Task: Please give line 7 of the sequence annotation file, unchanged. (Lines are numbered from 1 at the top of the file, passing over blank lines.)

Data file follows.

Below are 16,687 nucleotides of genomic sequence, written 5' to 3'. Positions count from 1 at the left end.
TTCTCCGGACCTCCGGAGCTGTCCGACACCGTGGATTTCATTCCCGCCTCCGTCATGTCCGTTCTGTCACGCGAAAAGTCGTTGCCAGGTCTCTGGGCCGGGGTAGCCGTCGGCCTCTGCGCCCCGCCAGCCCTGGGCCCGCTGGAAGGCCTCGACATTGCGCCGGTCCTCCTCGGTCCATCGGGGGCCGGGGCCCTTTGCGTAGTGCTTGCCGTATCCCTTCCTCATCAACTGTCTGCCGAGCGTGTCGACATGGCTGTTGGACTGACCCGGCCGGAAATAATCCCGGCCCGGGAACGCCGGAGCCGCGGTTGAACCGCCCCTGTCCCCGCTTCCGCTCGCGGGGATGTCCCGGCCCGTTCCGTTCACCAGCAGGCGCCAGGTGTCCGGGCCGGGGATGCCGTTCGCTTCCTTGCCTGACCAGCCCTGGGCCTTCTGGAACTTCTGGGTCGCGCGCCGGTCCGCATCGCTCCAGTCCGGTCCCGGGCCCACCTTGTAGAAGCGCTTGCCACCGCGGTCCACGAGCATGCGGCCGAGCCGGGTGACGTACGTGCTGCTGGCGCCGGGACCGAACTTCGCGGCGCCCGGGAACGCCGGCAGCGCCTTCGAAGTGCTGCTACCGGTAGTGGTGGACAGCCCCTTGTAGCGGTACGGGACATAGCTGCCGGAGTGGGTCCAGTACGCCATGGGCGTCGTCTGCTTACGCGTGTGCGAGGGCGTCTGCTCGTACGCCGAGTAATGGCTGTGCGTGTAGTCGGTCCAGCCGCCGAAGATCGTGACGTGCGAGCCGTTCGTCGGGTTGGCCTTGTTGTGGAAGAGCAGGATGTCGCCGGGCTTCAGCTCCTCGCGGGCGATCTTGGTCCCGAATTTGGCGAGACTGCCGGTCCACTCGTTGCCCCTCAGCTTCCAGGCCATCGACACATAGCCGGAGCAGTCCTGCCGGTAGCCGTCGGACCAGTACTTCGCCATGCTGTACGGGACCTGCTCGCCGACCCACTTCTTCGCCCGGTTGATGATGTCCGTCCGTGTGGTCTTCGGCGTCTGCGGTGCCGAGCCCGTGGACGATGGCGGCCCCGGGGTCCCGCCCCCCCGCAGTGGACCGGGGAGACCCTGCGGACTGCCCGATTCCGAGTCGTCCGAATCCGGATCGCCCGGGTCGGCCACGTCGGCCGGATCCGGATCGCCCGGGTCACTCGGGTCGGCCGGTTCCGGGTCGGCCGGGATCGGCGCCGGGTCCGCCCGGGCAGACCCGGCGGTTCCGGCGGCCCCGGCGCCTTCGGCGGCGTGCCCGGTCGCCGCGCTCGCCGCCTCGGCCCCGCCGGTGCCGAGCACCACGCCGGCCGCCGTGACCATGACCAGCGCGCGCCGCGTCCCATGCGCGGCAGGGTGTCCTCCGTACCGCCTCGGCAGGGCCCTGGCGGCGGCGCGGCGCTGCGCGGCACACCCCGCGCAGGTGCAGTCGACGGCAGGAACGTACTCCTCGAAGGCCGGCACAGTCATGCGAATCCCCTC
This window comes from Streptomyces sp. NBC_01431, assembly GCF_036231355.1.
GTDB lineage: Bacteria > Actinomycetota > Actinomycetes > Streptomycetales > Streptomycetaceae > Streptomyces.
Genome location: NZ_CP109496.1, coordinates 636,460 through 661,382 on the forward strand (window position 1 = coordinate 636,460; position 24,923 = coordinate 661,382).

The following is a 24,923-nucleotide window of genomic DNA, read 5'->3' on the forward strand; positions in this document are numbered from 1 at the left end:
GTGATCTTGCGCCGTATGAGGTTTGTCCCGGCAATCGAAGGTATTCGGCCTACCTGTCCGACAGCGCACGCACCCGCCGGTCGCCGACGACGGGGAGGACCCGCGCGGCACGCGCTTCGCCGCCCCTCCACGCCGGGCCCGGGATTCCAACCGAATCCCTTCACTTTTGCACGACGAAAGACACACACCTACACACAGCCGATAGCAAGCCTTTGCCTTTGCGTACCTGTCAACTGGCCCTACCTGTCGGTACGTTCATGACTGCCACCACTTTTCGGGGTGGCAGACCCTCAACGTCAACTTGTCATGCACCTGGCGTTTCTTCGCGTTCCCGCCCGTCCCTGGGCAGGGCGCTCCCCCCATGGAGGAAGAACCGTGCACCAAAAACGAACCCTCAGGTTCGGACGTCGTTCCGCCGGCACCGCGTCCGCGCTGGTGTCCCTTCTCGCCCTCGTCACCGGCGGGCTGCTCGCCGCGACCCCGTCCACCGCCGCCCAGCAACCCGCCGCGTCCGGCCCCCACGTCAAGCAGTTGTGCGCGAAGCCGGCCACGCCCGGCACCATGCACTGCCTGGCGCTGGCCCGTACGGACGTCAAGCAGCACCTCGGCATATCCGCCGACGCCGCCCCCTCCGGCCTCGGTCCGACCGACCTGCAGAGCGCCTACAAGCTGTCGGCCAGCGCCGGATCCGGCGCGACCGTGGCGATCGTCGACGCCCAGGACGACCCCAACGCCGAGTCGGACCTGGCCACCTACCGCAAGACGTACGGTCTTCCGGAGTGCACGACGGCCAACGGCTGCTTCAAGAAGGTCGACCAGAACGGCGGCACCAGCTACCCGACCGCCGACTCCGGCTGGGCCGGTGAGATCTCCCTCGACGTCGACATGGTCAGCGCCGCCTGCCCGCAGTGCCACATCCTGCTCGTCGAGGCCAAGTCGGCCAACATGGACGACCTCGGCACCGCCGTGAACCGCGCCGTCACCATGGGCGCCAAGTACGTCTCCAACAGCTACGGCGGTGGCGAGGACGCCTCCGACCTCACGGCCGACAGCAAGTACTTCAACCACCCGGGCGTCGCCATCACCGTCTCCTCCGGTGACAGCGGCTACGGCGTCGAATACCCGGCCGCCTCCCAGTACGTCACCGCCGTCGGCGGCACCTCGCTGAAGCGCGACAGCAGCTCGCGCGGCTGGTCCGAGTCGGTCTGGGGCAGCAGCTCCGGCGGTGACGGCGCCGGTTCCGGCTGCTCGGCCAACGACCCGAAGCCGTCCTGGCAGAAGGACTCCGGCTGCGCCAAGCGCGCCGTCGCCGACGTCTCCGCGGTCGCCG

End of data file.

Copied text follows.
GTGATCTTGCGCCGTATGAGGTTTGTCCCGGCAATCGAAGGTATTCGGCCTACCTGTCCGACAGCGCACGCACCCGCCGGTCGCCGACGACGGGGAGGACCCGCGCGGCACGCGCTTCGCCGCCCCTCCACGCCGGGCCCGGGATTCCAACCGAATCCCTTCACTTTTGCACGACGAAAGACACACACCTACACACAGCCGATAGCAAGCCTTTGCCTTTGCGTACCTGTCAACTGGCCCTACCTGTCGGTACGTTCATGACTGCCACCACTTTTCGGGGTGGCAGACCCTCAACGTCAACTTGTCATGCACCTGGCGTTTCTTCGCGTTCCCGCCCGTCCCTGGGCAGGGCGCTCCCCCCATGGAGGAAGAACCGTGCACCAAAAACGAACCCTCAGGTTCGGACGTCGTTCCGCCGGCACCGCGTCCGCGCTGGTGTCCCTTCTCGCCCTCGTCACCGGCGGGCTGCTCGCCGCGACCCCGTCCACCGCCGCCCAGCAACCCGCCGCGTCCGGCCCCCACGTCAAGCAGTTGTGCGCGAAGCCGGCCACGCCCGGCACCATGCACTGCCTGGCGCTGGCCCGTACGGACGTCAAGCAGCACCTCGGCATATCCGCCGACGCCGCCCCCTCCGGCCTCGGTCCGACCGACCTGCAGAGCGCCTACAAGCTGTCGGCCAGCGCCGGATCCGGCGCGACCGTGGCGATCGTCGACGCCCAGGACGACCCCAACGCCGAGTCGGACCTGGCCACCTACCGCAAGACGTACGGTCTTCCGGAGTGCACGACGGCCAACGGCTGCTTCAAGAAGGTCGACCAGAACGGCGGCACCAGCTACCCGACCGCCGACTCCGGCTGGGCCGGTGAGATCTCCCTCGACGTCGACATGGTCAGCGCCGCCTGCCCGCAGTGCCACATCCTGCTCGTCGAGGCCAAGTCGGCCAACATGGACGACCTCGGCACCGCCGTGAACCGCGCCGTCACCATGGGCGCCAAGTACGTCTCCAACAGCTACGGCGGTGGCGAGGACGCCTCCGACCTCACGGCCGACAGCAAGTACTTCAACCACCCGGGCGTCGCCATCACCGTCTCCTCCGGTGACAGCGGCTACGGCGTCGAATACCCGGCCGCCTCCCAGTACGTCACCGCCGTCGGCGGCACCTCGCTGAAGCGCGACAGCAGCTCGCGCGGCTGGTCCGAGTCGGTCTGGGGCAGCAGCTCCGGCGGTGACGGCGCCGGTTCCGGCTGCTCGGCCAACGACCCGAAGCCGTCCTGGCAGAAGGACTCCGGCTGCGCCAAGCGCGCCGTCGCCGACGTCTCCGCGGTCGCCG